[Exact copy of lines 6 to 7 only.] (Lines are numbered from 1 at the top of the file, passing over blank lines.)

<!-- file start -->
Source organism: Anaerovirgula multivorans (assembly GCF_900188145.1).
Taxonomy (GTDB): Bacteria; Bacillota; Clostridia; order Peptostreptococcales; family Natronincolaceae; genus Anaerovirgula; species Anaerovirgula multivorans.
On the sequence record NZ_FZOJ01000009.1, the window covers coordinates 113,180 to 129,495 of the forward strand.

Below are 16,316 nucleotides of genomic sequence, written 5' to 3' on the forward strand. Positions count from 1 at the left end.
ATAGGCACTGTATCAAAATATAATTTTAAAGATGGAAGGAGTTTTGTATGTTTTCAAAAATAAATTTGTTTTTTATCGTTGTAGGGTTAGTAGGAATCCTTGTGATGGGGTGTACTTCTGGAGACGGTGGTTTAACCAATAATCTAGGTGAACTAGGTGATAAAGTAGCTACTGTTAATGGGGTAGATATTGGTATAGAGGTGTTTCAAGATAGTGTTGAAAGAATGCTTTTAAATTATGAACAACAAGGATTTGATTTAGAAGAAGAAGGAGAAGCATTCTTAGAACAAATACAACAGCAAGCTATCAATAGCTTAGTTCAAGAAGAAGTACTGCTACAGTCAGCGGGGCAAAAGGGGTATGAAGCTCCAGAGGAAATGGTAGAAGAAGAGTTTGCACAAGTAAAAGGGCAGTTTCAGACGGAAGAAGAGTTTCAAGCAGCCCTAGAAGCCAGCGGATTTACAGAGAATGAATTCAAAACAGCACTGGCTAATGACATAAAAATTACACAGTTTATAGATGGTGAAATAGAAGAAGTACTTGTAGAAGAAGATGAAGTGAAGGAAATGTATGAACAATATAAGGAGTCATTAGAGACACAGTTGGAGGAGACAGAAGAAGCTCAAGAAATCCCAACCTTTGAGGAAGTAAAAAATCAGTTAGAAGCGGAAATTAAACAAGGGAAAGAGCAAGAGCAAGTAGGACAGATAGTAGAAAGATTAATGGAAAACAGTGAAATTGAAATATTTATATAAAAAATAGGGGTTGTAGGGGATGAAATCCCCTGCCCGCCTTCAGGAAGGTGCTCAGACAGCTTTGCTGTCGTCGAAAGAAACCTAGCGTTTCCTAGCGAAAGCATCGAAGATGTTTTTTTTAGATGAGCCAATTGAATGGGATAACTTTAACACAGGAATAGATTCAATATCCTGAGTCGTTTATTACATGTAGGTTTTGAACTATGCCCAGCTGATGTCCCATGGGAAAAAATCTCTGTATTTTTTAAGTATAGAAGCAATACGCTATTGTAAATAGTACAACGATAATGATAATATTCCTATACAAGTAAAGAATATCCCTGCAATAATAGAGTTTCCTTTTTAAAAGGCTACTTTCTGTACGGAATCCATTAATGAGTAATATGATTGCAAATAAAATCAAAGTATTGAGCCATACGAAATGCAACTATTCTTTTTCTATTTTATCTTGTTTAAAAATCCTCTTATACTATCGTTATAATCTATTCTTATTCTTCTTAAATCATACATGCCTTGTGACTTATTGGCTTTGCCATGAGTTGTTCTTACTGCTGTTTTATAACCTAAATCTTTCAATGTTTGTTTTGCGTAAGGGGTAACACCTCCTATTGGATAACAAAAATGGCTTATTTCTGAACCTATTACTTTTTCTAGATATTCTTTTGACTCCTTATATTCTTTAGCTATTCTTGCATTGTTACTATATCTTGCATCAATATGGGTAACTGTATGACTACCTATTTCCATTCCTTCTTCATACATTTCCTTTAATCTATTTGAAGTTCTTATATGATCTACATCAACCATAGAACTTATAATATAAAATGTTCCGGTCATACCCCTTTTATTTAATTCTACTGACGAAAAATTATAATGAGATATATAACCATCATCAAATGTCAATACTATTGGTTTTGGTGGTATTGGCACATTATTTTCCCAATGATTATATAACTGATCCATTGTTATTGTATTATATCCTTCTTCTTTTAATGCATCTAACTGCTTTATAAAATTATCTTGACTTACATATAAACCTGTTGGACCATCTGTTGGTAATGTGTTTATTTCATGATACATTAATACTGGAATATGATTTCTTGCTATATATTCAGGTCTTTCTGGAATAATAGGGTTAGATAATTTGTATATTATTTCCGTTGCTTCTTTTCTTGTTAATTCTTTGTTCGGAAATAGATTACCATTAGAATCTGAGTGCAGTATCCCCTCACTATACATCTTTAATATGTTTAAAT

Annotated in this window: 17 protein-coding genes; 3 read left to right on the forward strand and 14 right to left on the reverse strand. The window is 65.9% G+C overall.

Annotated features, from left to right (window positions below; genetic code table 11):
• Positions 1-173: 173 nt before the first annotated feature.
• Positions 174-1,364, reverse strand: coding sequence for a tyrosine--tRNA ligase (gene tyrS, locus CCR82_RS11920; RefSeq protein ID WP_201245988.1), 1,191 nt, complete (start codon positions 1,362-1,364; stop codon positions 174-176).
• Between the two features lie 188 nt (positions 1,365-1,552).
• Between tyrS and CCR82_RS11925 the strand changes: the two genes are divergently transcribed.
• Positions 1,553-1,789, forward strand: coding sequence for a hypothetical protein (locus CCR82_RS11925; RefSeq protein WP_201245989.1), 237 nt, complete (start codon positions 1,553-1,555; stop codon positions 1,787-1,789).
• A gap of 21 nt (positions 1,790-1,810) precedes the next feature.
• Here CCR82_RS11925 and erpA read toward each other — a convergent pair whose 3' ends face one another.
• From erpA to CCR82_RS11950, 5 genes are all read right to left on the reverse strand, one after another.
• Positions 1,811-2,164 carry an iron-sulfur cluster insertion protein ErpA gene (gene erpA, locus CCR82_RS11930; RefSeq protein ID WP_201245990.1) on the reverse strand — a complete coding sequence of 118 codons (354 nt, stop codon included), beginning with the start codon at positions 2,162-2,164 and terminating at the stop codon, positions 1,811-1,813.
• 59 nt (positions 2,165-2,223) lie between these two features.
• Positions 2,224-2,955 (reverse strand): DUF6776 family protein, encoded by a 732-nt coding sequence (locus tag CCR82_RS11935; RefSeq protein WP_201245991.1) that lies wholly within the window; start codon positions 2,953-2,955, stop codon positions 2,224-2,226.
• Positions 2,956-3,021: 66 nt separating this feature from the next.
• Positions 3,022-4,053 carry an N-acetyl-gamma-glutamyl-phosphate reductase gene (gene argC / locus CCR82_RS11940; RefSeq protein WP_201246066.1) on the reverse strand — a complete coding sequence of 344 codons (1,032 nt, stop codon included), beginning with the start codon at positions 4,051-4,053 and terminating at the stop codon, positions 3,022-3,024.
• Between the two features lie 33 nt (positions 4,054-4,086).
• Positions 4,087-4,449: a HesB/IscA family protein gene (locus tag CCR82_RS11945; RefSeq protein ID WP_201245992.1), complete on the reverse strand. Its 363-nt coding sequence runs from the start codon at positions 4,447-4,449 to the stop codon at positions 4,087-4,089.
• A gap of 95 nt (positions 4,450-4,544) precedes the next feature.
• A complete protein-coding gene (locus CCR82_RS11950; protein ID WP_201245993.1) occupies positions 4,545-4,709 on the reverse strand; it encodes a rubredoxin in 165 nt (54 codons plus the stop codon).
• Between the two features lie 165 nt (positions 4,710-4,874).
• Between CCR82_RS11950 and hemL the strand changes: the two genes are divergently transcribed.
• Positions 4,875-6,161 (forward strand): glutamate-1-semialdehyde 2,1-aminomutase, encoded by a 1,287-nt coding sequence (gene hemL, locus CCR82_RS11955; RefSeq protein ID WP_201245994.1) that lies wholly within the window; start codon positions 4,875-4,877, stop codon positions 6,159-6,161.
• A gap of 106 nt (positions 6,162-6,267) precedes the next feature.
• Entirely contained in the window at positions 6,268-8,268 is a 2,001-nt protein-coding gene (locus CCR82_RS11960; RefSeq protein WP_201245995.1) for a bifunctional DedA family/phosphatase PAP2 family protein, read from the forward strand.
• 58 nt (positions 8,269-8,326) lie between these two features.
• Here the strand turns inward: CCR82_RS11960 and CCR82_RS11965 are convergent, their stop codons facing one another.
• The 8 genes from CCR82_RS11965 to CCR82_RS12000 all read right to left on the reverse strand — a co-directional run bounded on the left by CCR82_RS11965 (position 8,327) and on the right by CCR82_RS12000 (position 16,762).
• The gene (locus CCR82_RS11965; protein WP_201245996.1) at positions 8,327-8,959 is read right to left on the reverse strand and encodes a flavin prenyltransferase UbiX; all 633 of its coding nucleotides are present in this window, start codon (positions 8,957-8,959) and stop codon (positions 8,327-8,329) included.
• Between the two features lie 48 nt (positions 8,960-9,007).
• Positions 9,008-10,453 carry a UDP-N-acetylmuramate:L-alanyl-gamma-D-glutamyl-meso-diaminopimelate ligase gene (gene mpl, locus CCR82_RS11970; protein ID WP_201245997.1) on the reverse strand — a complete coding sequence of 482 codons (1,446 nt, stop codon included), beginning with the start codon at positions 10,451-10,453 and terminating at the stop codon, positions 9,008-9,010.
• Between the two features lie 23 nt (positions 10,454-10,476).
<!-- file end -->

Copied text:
Annotated in this window: 17 protein-coding genes; 3 read left to right on the forward strand and 14 right to left on the reverse strand. The window is 65.9% G+C overall.

Annotated features, from left to right (window positions below; genetic code table 11):